Wednesday, August 22, 2007

Pigs, lambs, canning, and another flood

Life on the farm has been so busy the past couple weeks that there hasn't been time to do anything extra -- like writing in my blog. In fact, it's been so busy that we are not even getting everything done around here. There simply are not enough hours in a day. We have been harvesting vegetables from the garden, canning and pickling green beans and wax beans, freezing shredded zucchini, and freezing beans.

We got four new pigs a week ago. They are all boars. We moved the two older boars to another pen. They were approaching puberty, and it's too early for the gilts to be bred, so we separated them. That was an interesting experience. We were able to coax them outside the walnut grove with a pan of grain, but then moving them 100 yards proved to be more difficult than we'd hoped. Of course, by now, we always imagine that moving animals will be a challenge, but we hope we're wrong. We decided to see if Porter, the four-month-old English shepherd could be of help, and he certainly gave it his best shot. He does have amazing herding instincts. he would get the two of them about 1/4 of the way, the one would break away and run back to the fence where the gilts were. After about 15 minutes, we decided to stop, because he is a puppy, and they are not supposed to work that long, plus it was obvious he was tired, whether he wanted to admit it or not. His tongue was hanging out of his mouth, and he was panting hard. Still, he refused to stop trying, so Margaret had to hold him.

Mike picked up the pigs, which are close to 100 pounds now and carried them to their new pen. Of course, they squealed like they were being tortured -- why do pigs do that! And one of them was so upset he peed on Mike. Now I know where that disgusting pig-farm smell comes from. When pigs are not on pasture, the pee has nowhere to go and just sits there and stinks -- which is why pigs need plenty of space.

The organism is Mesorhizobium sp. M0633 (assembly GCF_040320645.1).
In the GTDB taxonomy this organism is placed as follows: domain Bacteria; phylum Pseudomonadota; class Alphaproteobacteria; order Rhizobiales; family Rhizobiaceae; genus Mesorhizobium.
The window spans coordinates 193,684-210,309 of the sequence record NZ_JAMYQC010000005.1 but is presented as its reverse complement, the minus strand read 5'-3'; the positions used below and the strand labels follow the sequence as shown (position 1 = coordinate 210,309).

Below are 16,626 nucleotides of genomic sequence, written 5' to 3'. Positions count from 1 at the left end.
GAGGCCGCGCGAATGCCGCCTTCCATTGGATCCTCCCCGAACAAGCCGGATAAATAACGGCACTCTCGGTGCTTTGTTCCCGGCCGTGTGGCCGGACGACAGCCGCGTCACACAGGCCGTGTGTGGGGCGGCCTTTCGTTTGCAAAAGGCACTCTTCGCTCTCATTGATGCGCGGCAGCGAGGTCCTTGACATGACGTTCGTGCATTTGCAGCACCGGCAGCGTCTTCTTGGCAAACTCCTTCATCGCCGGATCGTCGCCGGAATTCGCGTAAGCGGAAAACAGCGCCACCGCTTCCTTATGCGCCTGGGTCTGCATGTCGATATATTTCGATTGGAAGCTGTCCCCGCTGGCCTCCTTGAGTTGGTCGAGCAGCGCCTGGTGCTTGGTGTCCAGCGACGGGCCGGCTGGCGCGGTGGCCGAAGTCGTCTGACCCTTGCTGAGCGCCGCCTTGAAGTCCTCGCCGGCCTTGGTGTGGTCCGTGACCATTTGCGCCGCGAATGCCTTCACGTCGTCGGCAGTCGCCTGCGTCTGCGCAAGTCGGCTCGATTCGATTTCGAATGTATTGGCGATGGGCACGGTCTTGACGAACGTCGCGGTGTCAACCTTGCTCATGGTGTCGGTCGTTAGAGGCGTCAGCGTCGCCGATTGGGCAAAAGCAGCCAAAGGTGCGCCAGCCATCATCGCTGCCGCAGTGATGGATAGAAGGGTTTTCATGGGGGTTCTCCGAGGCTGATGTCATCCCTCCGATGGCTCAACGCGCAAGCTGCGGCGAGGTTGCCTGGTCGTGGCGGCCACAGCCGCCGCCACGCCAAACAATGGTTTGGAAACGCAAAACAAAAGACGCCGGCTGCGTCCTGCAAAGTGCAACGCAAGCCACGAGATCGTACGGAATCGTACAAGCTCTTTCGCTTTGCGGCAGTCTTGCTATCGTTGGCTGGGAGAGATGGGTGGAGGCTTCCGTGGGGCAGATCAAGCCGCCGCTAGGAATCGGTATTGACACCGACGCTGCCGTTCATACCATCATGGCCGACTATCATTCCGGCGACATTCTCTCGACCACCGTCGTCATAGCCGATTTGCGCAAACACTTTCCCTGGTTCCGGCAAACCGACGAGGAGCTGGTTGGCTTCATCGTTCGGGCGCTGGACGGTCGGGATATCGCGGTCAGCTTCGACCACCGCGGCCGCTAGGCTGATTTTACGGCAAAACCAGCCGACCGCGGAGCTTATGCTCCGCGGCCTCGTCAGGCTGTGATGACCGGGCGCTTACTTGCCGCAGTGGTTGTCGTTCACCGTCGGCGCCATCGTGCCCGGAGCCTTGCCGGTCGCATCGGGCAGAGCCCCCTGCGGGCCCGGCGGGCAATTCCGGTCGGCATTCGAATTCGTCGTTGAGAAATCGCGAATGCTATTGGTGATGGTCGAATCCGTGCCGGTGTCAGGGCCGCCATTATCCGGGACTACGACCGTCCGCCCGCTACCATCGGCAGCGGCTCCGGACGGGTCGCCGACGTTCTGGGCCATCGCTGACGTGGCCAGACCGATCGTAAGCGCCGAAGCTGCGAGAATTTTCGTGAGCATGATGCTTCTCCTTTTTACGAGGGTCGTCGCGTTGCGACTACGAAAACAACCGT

We've had more lambs, and we've lost one. We had a two-day flood that ended yesterday. As usual, the Shetlands were out grazing in a high spot that got surrounded by water. Katherine was able to get them to move across it to dry land, and everyone was accounted for at that time. But then later in the day, she went out there, and one of the ewes was screaming her head off. Her lamb was nowhere to be found and still has not shown up. We are assuming that she got caught up in the flood waters. It was thigh deep on Jonathan, who is 5'10" tall, and the current was swift, so it could have easily picked up a young Shetland lamb.

Princess is now living in the barn and hating it. She has become too active to live in the house. She runs around everywhere and pees everywhere and nibbles on everything, including power cords. When we are outside, she follows us around like a puppy. She is our shadow, regardless of which two-legger is out there. She clearly identifies with humans as "her" kind. I've taken her to the sheep pasture several times, and she is clueless. The first time I took her out there was four days after we brought her in the house, and her mother still recognized her. She called to her and came up to her. It looked like she was telling her welcome back -- "Let's go honey." But Princess had no idea that that was her mother. She stuck to me like glue. I've taken her out there several times since then, and Pocahontas still looks at her -- stares at her -- but she's stopped talking to her. She comes up sometimes and sniffs her, but it looks like she's given up. If a sheep can look at another being longingly, she is. It's really sad. One day I sat out there with her for an hour, hoping she would start playing with the other lambs, but she didn't. When one lamb came up and sniffed her, she jumped away. I was happy that by the end of the hour, she walked up to another lamb and sniffed him. Progress!

There is still so much to do before winter. Hay is scarce this year, so we need to get more pasture fenced for the sheep. We have more than enough pasture to support all of our animals over the course of a year, but without proper fencing, all that land is worthless.

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